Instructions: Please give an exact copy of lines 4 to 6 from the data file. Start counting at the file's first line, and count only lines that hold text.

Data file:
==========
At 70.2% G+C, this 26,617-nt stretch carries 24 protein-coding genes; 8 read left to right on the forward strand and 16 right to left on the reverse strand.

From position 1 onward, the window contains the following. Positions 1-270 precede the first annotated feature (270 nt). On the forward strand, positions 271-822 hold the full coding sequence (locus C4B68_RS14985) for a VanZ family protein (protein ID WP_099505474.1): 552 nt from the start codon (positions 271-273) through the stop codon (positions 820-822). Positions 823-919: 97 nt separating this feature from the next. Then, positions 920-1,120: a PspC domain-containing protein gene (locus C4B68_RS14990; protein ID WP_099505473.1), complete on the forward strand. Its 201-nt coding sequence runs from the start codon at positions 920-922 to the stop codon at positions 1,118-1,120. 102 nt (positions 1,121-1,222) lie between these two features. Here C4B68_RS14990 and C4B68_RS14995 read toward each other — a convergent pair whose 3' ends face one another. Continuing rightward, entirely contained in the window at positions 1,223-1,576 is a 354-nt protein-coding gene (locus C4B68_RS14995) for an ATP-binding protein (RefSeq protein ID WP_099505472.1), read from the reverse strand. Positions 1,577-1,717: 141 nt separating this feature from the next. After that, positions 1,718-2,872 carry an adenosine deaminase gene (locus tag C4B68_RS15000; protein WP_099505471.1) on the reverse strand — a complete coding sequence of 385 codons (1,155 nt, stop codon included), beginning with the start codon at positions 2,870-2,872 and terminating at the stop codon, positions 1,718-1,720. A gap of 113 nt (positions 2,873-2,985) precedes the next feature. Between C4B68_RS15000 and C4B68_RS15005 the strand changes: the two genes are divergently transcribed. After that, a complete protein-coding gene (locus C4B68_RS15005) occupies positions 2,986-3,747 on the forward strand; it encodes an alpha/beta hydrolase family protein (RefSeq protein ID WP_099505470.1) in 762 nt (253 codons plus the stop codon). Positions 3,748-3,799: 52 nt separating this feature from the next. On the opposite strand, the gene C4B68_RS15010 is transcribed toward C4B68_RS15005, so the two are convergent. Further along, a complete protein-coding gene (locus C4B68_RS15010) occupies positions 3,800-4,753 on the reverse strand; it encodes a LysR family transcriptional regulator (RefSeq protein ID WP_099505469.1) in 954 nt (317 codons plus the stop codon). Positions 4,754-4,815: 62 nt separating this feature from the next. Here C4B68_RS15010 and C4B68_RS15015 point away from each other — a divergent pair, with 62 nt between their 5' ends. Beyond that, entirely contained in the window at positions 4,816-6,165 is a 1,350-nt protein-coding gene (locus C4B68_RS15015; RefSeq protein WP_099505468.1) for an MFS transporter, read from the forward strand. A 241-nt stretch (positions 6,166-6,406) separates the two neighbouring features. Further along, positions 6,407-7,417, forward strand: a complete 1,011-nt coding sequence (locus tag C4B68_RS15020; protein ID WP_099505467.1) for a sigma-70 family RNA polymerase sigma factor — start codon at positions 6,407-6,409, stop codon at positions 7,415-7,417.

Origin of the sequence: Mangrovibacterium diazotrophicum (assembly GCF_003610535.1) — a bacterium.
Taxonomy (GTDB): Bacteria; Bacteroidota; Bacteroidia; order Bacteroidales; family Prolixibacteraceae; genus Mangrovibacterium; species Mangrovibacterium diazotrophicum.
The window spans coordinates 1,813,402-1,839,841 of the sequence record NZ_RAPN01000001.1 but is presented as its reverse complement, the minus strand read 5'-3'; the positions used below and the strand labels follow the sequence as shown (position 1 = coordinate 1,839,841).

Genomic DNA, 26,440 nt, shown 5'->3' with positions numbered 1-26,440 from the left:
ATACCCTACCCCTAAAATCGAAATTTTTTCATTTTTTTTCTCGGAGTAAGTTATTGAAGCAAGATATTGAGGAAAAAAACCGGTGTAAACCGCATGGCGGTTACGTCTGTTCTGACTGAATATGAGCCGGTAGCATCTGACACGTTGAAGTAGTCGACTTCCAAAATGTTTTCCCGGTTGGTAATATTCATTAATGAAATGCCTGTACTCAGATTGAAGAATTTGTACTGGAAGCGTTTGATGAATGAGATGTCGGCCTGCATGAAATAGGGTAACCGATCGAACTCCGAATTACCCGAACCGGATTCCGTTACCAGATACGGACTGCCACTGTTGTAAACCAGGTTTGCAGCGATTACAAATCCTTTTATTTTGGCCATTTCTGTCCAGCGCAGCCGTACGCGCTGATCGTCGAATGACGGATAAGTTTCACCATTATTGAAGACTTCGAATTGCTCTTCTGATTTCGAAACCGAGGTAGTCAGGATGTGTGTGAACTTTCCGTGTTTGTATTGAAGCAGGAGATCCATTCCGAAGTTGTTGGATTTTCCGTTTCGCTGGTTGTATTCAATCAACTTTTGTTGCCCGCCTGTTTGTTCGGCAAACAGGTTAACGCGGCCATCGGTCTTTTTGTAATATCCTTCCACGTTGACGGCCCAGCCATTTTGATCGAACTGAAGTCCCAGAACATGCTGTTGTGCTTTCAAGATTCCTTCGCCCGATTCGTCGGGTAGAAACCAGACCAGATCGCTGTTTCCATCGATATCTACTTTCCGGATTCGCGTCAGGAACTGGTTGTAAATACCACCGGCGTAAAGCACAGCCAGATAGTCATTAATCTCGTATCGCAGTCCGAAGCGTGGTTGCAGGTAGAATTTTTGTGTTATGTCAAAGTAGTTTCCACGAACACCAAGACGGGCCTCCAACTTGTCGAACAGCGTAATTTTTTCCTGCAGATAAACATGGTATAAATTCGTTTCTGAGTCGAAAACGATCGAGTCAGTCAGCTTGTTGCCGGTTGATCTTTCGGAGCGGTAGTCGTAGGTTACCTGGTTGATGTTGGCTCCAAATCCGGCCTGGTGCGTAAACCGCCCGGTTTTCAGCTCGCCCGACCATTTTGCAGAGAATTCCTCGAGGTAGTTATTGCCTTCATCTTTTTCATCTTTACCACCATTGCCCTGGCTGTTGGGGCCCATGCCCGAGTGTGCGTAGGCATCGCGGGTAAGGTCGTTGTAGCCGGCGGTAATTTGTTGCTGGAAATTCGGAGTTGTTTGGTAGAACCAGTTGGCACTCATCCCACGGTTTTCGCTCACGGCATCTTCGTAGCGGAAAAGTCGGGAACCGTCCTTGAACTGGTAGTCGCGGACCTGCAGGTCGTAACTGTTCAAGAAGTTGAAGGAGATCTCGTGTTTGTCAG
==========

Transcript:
Taxonomy (GTDB): Bacteria; Bacteroidota; Bacteroidia; order Bacteroidales; family Prolixibacteraceae; genus Mangrovibacterium; species Mangrovibacterium diazotrophicum.
The window spans coordinates 1,813,402-1,839,841 of the sequence record NZ_RAPN01000001.1 but is presented as its reverse complement, the minus strand read 5'-3'; the positions used below and the strand labels follow the sequence as shown (position 1 = coordinate 1,839,841).

Genomic DNA, 26,440 nt, shown 5'->3' with positions numbered 1-26,440 from the left: